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    I’m now really, really wondering why someone didn’t just make a test case. Sure, disable bcrypt for most of CI, but have like one case that actually uses it in the prod like way. Or say, integration testing. I really don’t want to rely on someone remembering and having to look in git history for this, I want the CI to fail if I do the the dumb thing.

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      Also bcrypt’s speed is configurable on purpose. It’s built to make it expensive for an attacker to try to brute force the password and also to hide timing information from them. You can make it faster in your CI where that isn’t a requirement and use the slower but more secure configuration in your production system.

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        We actually did end up using it in CI and tweaking it to be much faster!

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      Not the point of the article, but I’ve developed a tentative skepticism of runtime dependencies that are detected by seeing what is available in the environment as a pattern for modern SaaS.

      I get that if you’re shipping something to run in a wide variety of end-user environments, things are complicated, and you probably have to probe your environment to find out what works, what dependencies to use, etc. But if you’re building an easily deployed container image for your application, you can just have the code that needs bcrypt say that it’s using bcrypt.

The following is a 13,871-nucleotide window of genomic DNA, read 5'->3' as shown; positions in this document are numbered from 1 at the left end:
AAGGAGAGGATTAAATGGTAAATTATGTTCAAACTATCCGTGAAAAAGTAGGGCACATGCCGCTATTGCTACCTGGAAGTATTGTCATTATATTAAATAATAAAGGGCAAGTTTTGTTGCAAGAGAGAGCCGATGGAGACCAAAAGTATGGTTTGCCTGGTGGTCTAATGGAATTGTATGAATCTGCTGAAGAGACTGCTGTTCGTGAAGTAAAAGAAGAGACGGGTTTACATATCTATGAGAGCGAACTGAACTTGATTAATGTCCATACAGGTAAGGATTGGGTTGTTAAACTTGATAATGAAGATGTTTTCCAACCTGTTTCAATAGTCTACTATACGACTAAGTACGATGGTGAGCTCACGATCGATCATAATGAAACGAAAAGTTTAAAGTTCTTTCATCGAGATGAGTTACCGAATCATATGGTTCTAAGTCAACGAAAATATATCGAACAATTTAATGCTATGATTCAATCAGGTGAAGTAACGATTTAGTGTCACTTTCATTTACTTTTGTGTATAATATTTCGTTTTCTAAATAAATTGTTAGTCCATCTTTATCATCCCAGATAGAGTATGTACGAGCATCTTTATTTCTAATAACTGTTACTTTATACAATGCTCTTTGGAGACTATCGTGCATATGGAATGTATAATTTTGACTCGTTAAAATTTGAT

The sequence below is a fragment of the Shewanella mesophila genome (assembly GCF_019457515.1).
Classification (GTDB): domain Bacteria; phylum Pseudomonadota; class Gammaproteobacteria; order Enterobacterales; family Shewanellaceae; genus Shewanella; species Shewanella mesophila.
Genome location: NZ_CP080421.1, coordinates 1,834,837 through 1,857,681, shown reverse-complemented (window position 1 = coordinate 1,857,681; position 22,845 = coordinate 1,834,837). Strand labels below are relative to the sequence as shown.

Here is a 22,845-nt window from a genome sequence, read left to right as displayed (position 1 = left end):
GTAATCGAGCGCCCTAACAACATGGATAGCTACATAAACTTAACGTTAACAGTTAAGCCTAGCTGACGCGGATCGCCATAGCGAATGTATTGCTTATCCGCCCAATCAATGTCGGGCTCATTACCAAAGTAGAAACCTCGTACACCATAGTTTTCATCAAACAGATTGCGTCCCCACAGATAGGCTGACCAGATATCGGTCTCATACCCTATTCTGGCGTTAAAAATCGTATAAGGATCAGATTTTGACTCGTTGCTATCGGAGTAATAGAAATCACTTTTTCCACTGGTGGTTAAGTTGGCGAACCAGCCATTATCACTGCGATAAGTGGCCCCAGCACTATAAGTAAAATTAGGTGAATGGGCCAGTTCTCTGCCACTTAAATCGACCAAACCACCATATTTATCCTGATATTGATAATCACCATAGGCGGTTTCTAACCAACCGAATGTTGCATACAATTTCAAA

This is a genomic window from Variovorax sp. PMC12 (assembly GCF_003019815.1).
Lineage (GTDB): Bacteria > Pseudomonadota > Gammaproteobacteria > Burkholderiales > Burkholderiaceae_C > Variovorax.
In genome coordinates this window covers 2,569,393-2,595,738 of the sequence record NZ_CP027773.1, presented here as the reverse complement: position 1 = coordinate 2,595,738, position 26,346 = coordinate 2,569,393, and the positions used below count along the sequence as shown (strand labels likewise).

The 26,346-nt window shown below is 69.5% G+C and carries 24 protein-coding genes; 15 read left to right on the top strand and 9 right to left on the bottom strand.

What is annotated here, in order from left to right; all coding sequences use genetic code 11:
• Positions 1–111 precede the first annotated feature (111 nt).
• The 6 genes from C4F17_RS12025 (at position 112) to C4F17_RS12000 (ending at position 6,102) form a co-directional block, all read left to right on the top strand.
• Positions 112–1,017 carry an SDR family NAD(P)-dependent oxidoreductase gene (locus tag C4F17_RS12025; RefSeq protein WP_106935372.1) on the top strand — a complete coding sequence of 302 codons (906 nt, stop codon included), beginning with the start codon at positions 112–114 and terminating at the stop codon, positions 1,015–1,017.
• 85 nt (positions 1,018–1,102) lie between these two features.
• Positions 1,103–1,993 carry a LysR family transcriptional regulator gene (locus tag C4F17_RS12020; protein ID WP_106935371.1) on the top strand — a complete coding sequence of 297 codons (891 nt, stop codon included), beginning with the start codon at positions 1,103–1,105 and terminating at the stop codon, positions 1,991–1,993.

Your code should be factored in such a way that you can switch password hashes without changing hundreds of files (“dependency injection, or ‘passing arguments to functions, as we used to call it’”[0]), but once you do that, you’re not gaining anything by picking up bcrypt at runtime rather than at build-time.

      [0] Maybe quoting James Coglan? Not sure.

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        After deeper investigation, I realized that bcrypt is actually a runtime dependency of our system.

        And this is why we used to joke that dependency injection frameworks turn compile time errors into runtime errors. The advice in the article isn’t bad advice. But for the specific example it’s papering over the actual problem which is that no where in the codebase can you see bcrypt get used. It’s not pulled in by a package manager dependency it’s added by the applications list of dependencies.

        Your intuition that there is something is wrong with runtime dependencies that are “detected” is problematic is spot on. In the name of making things easy many frameworks have made the trivial stuff easy and the hard stuff, like removing dead dependencies with confidence, impossible.

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        Another example where it can help to do Problem:Solution: for your commits. Nobody cares what you did, they really care about why. https://lobste.rs/s/7fiajr/coping_strategies_for_serial_project#c_k9sd4r